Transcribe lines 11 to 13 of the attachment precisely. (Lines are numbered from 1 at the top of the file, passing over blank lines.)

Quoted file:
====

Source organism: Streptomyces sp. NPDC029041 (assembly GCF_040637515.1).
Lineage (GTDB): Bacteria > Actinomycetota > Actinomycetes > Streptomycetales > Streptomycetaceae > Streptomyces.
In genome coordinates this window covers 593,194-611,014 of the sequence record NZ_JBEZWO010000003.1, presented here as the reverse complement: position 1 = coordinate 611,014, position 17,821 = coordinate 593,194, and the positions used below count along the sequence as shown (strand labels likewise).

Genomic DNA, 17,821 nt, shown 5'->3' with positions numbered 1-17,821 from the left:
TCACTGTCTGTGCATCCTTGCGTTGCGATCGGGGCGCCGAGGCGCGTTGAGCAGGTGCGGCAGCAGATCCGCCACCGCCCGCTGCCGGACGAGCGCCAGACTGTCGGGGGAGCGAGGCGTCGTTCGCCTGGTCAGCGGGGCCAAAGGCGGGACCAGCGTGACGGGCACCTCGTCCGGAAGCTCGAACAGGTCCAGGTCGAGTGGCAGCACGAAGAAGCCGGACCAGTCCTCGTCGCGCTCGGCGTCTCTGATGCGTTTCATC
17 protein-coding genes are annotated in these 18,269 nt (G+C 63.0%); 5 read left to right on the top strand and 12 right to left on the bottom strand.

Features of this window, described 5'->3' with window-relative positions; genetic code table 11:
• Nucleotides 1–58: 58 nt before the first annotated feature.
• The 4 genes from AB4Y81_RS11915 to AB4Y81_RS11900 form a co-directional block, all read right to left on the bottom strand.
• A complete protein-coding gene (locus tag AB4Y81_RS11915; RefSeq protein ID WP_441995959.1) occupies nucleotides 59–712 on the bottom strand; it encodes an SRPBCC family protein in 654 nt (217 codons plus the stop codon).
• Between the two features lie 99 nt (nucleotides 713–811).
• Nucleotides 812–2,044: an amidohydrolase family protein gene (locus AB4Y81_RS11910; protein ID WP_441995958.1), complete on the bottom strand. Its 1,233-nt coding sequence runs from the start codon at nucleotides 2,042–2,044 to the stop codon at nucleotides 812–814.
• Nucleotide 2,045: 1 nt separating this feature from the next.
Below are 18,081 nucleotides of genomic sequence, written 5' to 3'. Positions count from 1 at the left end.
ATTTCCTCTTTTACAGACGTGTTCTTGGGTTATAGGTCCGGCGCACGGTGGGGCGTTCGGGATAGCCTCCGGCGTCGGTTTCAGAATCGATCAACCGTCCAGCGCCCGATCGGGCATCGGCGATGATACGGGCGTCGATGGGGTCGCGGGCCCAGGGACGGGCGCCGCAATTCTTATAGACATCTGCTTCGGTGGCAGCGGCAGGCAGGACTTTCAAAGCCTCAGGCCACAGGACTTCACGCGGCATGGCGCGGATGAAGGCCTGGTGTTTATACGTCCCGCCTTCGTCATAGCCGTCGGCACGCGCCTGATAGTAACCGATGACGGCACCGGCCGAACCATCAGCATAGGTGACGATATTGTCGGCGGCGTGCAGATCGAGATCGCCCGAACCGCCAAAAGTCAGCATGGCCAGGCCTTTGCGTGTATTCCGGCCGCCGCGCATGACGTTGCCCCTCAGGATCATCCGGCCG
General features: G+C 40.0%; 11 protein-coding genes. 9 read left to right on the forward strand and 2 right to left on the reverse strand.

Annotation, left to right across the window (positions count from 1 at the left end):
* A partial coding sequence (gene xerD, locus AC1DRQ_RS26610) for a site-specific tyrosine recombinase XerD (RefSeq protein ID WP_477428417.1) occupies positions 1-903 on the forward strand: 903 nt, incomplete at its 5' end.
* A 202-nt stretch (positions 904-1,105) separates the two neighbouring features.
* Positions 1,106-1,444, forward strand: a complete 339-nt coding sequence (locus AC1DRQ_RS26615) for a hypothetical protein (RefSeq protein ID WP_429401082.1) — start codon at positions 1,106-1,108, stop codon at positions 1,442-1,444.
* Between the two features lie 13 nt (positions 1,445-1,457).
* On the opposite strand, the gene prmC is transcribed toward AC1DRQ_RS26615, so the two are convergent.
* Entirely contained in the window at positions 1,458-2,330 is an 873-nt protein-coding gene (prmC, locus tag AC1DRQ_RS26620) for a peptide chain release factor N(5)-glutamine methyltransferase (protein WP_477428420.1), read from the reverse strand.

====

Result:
• Between the two features lie 99 nt (nucleotides 713–811).
• Nucleotides 812–2,044: an amidohydrolase family protein gene (locus AB4Y81_RS11910; protein ID WP_441995958.1), complete on the bottom strand. Its 1,233-nt coding sequence runs from the start codon at nucleotides 2,042–2,044 to the stop codon at nucleotides 812–814.
• Nucleotide 2,045: 1 nt separating this feature from the next.